What astonishes me is that no one ever talks about it. I don’t remember being taught at school that at the age of 34 I would be set on a rollercoaster of emotions wanting to visit the local psychiatric ward, with the hopes of being sectioned every month. I was told that I’d either be a high flying career woman, or on the dole, 2.4 kids and a single mother (or not make anything of myself as I was “thick and would never pass a Mensa exam” according to my old Biology teacher – and he can suck it and see, as after I did the Mensa test, I was in the top 4% of the UK). I digress. But I never envisaged that I’d would physically want to hide myself away, not being able to sleep ever again, and too scared to talk anyone as I thought I’d pass out. Where were all those female role models I looked up to telling me how they had coped by taking that wonder pill and how easy it was to sail through it? Anyone?? Anyone out there?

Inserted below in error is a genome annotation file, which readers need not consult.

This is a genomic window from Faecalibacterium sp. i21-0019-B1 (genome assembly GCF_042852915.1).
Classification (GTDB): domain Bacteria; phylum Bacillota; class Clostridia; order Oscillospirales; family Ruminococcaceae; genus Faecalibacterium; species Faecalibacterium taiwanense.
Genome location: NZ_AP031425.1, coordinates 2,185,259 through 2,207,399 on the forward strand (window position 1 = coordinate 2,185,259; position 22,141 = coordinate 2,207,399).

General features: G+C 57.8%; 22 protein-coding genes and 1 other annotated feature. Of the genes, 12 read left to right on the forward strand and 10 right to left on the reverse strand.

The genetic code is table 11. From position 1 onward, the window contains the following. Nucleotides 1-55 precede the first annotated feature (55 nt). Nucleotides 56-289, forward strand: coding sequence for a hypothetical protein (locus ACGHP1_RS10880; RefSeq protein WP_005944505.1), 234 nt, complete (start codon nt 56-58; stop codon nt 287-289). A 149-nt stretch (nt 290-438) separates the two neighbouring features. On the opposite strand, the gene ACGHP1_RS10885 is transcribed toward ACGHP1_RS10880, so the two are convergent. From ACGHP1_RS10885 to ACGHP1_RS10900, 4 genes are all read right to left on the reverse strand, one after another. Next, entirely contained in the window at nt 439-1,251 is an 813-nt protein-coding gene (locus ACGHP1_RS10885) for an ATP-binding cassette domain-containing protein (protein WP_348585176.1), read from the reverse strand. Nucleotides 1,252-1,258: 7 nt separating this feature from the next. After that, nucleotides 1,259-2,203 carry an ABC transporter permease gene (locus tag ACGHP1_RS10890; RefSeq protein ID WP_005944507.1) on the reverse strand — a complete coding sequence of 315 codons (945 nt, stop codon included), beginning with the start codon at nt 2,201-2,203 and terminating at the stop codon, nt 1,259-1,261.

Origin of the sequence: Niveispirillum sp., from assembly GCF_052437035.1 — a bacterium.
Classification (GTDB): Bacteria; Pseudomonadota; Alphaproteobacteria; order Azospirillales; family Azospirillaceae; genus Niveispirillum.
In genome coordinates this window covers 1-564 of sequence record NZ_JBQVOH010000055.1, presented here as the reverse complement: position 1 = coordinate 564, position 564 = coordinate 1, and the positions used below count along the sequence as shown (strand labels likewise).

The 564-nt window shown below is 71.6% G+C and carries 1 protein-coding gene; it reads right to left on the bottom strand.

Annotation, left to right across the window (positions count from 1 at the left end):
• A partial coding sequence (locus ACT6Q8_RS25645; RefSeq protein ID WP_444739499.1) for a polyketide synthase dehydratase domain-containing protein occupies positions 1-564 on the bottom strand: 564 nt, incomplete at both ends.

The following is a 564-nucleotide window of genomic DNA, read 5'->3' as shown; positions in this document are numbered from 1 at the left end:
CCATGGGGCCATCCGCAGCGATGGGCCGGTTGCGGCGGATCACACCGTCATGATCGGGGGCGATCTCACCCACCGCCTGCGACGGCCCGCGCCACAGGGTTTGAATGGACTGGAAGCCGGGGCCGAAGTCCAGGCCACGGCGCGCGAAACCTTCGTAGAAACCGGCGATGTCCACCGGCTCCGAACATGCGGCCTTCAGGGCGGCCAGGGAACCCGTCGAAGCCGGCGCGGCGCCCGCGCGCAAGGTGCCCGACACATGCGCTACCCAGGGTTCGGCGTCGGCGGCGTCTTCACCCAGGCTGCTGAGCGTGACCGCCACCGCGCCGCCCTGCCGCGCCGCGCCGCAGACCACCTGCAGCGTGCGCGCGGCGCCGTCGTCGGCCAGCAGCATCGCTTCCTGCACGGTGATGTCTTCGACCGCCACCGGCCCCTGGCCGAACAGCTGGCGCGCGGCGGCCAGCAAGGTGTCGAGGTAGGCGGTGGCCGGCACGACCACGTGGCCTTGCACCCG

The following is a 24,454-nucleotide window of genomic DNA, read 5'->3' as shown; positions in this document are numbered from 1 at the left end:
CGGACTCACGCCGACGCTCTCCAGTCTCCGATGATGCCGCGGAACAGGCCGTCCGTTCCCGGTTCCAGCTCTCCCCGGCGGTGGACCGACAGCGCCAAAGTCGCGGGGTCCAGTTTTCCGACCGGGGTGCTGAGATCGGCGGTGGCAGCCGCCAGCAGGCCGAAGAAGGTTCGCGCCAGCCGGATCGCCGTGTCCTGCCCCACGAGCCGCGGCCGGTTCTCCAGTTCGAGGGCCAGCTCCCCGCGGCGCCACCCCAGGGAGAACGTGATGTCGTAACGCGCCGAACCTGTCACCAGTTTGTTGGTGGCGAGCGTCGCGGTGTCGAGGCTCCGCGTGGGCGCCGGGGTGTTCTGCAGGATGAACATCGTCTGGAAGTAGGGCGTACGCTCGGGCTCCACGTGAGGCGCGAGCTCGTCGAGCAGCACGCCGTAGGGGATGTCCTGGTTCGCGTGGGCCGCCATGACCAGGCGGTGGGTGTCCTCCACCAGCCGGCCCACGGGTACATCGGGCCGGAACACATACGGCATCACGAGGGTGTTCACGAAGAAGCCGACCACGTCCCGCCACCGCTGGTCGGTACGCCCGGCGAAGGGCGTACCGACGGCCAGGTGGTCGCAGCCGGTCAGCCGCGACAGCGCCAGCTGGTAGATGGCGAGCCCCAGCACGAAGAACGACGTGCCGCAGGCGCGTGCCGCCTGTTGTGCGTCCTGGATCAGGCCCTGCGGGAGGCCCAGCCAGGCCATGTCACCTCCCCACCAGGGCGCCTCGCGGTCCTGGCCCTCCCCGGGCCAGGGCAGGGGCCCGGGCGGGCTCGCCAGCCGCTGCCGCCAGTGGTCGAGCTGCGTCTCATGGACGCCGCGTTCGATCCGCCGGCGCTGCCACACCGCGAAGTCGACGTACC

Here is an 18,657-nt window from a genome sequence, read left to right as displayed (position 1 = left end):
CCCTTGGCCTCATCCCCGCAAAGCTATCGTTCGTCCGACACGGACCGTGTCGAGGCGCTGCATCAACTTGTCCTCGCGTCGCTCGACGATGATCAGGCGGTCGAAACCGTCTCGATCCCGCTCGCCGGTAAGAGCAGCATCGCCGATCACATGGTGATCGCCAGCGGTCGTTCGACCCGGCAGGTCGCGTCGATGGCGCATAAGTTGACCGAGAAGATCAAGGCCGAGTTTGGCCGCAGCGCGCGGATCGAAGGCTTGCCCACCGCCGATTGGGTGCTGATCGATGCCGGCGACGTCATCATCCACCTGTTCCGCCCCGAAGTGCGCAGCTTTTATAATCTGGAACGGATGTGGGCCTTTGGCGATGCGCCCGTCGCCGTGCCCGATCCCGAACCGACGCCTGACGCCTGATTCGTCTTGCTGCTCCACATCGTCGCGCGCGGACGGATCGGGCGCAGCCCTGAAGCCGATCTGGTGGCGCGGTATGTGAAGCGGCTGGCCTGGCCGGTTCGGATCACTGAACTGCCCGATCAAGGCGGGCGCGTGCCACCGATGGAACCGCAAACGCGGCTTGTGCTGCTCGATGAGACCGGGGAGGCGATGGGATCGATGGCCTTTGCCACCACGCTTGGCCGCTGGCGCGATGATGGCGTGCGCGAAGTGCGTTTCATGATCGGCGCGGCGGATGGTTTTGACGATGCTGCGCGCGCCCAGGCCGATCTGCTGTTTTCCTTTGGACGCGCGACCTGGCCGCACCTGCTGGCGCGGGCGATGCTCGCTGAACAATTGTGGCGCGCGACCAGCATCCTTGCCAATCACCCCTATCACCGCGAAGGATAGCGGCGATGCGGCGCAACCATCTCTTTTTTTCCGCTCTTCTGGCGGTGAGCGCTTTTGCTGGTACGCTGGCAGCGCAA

It’s only been in the last few years that women in the public eye such as Denise Welch, Carol Vorderman, and Lorraine Kelly have mentioned that they’ve had “issues” but even then it’s just in passing. Why aren’t there great double spreads features about how it makes you feel when you REALLY go through it? None of this clickbait nonsense of how wearing a magnet in your underwear will cure all ills. None of that please. But a high profile campaign. Come on, 50% of the world are dealing with this when they get to that age, yet no-one is saying anything. It’s not taboo.